The RODA recommendations are based in part on 88 survey responses the group received from the fishing industry participants across the United States. In New Jersey, the Atlantic Shores and Ocean Wind 2 projects with a combined 192 turbines planned has alarmed surf clam and scallop dredge fishermen, who say safety concerns will effectively shut them out of the arrays.
“The research recommendations evidenced a clear perception that meaningful interaction has not occurred with the fishing industry during OSW (offshore wind) siting processes,” notes the introduction to the RODA paper.
“The fishing industry has appealed to regulatory authorities to create regional environmental monitoring plans to address a large number of outstanding questions, but observe that research approaches remain piecemeal.
"The fishing industry expressed clear concern over the lack of cumulative impacts analysis identifying fishery and ecosystem-level impacts from compounding impact factors and across multiple projects,” the report says. “The introduction of human made structures to the ocean will affect every aspect of the ecosystem, as seen in the numerous research priorities identified below. At present, limited or no cumulative impact analyses exist at regional levels. A detailed analysis should address all scales as well the effects of project distance to the cumulative impact intensity.”
At its December meeting the BPU also agreed to join the National Offshore Wind Research and Development Consortium, a national nonprofit public-private partnership “focused on advancing offshore wind technology in the U.S. through high impact research projects and cost-effective responsible development, while maximizing other economic and social benefits,” according to a BPU statement.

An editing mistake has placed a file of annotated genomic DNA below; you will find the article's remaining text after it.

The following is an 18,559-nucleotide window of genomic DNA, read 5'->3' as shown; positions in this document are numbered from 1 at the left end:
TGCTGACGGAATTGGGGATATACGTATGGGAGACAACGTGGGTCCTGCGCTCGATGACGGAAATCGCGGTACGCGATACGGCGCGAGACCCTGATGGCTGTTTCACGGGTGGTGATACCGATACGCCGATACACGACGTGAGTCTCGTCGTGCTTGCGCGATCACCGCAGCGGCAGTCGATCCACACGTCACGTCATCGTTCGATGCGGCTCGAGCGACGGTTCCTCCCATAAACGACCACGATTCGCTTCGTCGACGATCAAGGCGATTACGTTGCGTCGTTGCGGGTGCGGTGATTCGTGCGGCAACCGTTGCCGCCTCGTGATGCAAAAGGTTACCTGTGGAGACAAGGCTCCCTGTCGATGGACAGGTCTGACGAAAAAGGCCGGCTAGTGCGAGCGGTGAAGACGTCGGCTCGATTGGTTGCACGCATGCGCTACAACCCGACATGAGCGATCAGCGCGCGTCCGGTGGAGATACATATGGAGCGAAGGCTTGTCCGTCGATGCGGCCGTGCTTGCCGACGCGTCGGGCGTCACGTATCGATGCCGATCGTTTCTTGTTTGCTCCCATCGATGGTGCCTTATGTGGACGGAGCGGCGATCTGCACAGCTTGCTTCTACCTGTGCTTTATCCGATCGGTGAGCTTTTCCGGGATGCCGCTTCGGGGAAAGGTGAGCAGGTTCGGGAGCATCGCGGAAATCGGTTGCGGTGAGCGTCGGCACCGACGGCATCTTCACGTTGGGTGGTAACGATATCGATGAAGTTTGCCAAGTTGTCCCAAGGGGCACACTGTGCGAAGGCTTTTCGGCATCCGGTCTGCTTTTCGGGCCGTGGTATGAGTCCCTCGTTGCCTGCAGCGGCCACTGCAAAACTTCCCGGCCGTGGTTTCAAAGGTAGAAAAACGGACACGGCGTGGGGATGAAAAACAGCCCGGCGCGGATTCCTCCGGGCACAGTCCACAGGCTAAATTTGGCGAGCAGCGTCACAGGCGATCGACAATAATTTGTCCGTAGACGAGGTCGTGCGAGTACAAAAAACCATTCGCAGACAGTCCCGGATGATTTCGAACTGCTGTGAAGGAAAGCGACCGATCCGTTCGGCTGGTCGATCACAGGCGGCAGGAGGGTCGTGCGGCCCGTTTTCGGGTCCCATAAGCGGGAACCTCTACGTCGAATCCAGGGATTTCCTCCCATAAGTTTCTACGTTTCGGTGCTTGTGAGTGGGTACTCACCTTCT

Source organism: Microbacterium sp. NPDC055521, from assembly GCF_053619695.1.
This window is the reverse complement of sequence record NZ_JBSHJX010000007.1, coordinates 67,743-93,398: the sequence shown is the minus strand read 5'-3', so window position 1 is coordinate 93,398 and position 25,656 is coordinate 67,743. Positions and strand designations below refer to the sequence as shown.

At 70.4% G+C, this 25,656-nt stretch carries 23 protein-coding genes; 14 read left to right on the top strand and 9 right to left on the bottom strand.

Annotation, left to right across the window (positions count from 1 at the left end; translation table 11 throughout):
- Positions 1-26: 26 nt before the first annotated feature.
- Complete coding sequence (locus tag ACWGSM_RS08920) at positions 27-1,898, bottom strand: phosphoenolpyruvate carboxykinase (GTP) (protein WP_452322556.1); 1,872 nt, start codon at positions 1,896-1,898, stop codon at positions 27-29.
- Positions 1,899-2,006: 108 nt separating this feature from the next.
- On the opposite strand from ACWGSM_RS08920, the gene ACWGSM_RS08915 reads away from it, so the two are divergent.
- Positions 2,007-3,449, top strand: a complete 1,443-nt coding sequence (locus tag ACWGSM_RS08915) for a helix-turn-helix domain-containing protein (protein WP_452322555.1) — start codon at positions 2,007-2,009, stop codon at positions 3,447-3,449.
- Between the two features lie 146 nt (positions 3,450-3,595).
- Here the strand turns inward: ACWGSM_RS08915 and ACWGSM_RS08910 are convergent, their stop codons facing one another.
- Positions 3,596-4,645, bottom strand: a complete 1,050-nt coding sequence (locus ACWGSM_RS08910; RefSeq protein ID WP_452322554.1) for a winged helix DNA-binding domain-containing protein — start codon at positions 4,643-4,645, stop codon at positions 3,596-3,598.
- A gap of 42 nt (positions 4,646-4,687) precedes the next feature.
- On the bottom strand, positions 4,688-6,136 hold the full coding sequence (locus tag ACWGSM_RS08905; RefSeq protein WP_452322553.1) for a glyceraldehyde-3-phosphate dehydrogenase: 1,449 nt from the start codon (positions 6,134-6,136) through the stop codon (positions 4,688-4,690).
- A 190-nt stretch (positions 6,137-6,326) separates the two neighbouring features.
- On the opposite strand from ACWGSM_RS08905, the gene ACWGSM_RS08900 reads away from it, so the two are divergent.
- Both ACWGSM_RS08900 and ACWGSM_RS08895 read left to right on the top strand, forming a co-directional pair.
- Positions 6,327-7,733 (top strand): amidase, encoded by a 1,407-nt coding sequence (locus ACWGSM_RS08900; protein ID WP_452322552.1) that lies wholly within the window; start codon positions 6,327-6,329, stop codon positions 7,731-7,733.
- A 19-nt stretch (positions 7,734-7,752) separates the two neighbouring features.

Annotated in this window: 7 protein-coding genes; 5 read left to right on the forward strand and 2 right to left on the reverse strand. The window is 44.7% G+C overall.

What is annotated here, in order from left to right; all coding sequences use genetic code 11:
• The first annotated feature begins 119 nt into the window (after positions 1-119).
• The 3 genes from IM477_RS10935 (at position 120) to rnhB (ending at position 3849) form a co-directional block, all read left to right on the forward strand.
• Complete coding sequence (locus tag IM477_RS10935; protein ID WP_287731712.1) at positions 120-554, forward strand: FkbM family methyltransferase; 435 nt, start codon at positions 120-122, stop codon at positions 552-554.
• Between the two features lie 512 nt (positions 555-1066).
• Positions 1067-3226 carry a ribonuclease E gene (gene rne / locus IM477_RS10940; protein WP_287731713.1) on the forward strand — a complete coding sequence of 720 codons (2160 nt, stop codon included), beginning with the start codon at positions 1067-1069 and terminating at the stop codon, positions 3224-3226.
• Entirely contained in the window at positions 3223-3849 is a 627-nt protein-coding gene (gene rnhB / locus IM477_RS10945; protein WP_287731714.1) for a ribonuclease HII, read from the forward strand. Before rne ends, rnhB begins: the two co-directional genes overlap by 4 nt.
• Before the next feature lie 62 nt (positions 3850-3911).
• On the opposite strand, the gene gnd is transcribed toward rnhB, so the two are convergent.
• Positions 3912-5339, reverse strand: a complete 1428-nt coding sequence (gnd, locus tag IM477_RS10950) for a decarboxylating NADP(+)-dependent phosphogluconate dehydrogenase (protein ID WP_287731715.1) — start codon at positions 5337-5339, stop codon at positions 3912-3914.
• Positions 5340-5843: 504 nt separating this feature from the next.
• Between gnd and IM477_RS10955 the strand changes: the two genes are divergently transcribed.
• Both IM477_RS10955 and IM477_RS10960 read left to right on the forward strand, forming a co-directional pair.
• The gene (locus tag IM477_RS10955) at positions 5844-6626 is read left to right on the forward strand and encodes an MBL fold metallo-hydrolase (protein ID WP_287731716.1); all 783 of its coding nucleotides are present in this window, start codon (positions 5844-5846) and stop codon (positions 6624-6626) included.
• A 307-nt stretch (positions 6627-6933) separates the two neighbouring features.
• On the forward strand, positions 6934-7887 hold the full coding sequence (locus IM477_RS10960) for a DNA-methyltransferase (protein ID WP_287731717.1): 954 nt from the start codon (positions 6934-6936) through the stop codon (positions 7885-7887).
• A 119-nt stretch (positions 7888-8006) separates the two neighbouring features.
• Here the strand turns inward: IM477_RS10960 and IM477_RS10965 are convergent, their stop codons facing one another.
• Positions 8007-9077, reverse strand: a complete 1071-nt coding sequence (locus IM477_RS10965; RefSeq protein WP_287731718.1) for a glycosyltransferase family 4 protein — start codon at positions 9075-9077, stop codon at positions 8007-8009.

“We are excited to be joining NOWRDC as the representative for the State of New Jersey,” said NJBPU President Joseph L. Fiordaliso. “Our participation in this prominent national organization will aid our offshore wind efforts and play a key role in helping us meet Governor Murphy’s goal of 7,500 MW of offshore wind energy by 2035.”
Joining the group positions New Jersey a platform to collaborate with other states in “coordinating regional monitoring and scientific and technical research at the state and regional levels to address issues related to offshore wind energy project planning, siting, construction, and operation,” according to the BPU.
The board will contribute $1 million over four years to support research initiatives in offshore wind, and coordinate NOWRDC activities with the WIND Institute and the New Jersey Economic Development Authority.
Meanwhile next door, New York Gov. Kathy Hochul announced her state will spend $500 million to prepare ports, manufacturing and supply chain infrastructure for offshore wind.
In her annual State of the State address Hochul also said it’s time to “unlock the next frontier of offshore wind development” with planning for floating turbines in deeper waters. The New York State Energy Research and Development Authority will begin a new master plan for developing floating offshore win development, said Hochul.
The agency is also working on a cable corridor study, with the aim of delivering 6 gigawatts of wind-generated power directly into New York City.